KANSAS CITY, Mo. -- Advocates and opponents of laws that loosened restrictions on marijuana use in Columbia were in rare agreement Tuesday, saying a U.S. Supreme Court ruling allowing federal prosecution of medical marijuana users will have little or no impact in the city.
Columbia is the only Missouri city with ordinances that loosened state restrictions on marijuana use. Last November, voters approved two ordinances: One requiring that people with slightly over one ounce of marijuana be prosecuted in city court, with a maximum fine of $250; and the other allowing the use of marijuana for medical reasons.
The Supreme Court ruled Monday that people who smoke marijuana for medical reasons can be prosecuted for violating federal drug laws.
But no one expects federal drug enforcement agents to begin arresting seriously ill people who use marijuana.
"This ruling simply maintains the status quo," said Boone County prosecutor Kevin Crane. "It really is not that earthshaking."
Columbia lawyer Dan Viets, a leading proponent of the city's marijuana policies, echoed Crane.
"People tend to assume this is much more sweeping than it is," Viets said. "It won't have any effect at all."
Columbia police chief Randy Boehm said he had asked city prosecutor Rose Wibbenmeyer if the ruling would change enforcement of the ordinances. Boehm noted that the city has never prosecuted anyone for medical marijuana use and has nearly always sent first-time marijuana offenders to municipal court.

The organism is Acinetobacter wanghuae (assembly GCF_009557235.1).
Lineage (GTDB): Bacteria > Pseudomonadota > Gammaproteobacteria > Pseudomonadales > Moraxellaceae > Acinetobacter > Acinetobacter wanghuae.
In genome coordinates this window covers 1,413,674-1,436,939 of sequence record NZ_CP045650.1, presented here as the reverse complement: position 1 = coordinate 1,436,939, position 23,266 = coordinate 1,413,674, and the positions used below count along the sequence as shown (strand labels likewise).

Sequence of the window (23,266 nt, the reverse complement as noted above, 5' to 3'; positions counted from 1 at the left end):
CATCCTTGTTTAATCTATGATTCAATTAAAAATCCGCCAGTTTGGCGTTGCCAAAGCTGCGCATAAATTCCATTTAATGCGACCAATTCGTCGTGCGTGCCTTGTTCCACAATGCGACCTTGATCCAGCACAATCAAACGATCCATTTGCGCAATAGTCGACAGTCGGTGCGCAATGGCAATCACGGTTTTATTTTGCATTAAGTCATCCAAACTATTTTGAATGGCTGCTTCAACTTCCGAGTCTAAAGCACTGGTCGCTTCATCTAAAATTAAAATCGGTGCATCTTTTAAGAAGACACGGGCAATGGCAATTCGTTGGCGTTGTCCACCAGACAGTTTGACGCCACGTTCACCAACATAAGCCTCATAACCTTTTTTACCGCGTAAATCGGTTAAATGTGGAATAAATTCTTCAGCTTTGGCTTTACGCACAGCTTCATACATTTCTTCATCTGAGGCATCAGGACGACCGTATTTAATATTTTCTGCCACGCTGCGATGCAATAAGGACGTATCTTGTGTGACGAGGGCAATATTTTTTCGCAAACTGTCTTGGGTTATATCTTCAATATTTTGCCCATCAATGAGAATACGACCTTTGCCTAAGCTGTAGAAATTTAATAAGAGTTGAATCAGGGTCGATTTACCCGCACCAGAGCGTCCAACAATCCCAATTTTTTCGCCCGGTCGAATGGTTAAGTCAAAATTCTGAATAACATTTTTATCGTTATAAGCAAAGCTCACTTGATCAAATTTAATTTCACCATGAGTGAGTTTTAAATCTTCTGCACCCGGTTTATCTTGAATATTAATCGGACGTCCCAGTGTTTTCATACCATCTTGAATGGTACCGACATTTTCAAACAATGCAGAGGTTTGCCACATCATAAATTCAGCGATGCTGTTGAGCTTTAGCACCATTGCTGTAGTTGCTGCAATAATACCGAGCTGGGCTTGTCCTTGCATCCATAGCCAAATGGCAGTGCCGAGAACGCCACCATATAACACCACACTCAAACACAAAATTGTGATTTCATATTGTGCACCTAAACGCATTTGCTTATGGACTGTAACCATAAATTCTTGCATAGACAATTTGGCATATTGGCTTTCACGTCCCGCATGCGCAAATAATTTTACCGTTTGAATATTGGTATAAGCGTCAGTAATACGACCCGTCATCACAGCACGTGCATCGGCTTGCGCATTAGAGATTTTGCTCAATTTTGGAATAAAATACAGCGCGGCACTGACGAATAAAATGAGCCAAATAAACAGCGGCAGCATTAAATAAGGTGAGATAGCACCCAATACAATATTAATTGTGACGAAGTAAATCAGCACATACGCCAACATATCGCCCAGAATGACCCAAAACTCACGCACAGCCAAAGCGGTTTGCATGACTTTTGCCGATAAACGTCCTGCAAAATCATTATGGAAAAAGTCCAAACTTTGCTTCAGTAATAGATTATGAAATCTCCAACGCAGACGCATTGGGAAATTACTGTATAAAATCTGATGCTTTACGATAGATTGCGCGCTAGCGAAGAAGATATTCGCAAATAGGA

Crane agreed, saying he did not know of one case in Missouri where someone was arrested for medical marijuana use.
"We weren't arresting chronically ill people in droves, before or after the ordinances passed," he said.
Wibbenmeyer did not return phone calls from The Associated Press Tuesday.
Crane said state laws prohibiting marijuana use, which his office enforces, were not affected by the Supreme Court ruling.
He said the Columbia ordinances do not restrict any law enforcement agency other than the city police, meaning federal, state or county officers could conceivably arrest people, although Crane does not expect that to happen in cases involving users of small amounts of marijuana or medical marijuana users.
Although he discounted the impact of the Supreme Court ruling, Viets said it continues a pattern by the federal government of trying to intimidate doctors and patients who want to use marijuana to treat such illnesses as AIDS, cancer or multiple sclerosis.
He said users of medicinal marijuana took the case to the Supreme Court to emphasize that the government was prosecuting selected cases. Another important issue was states' rights to decide how they will handle marijuana cases, he said, adding it was "disgusting" that the court sided with the federal government in its ruling.
Viets contended that numerous surveys have found up to 70 percent public support for medicinal use of marijuana. He said politicians have been "brainwashed" into believing that they would take political hits if they support decriminalizing marijuana laws.
"We have won the hearts and minds of the public," Viets said. "Eventually, the politicians will come along."
But not law enforcement officers, apparently. Both Crane and Boehm said they are still opposed to the Columbia ordinances. Boehm said the marijuana ordinance put Columbia law in conflict with state law, leaving his officers in a quandary.
And Crane said most doctors simply don't suggest marijuana use to their patients.
"A reputable doctor does not tell a patient with a terminal disease to go find a guy on a street corner and buy some dope and you'll feel better," Crane said.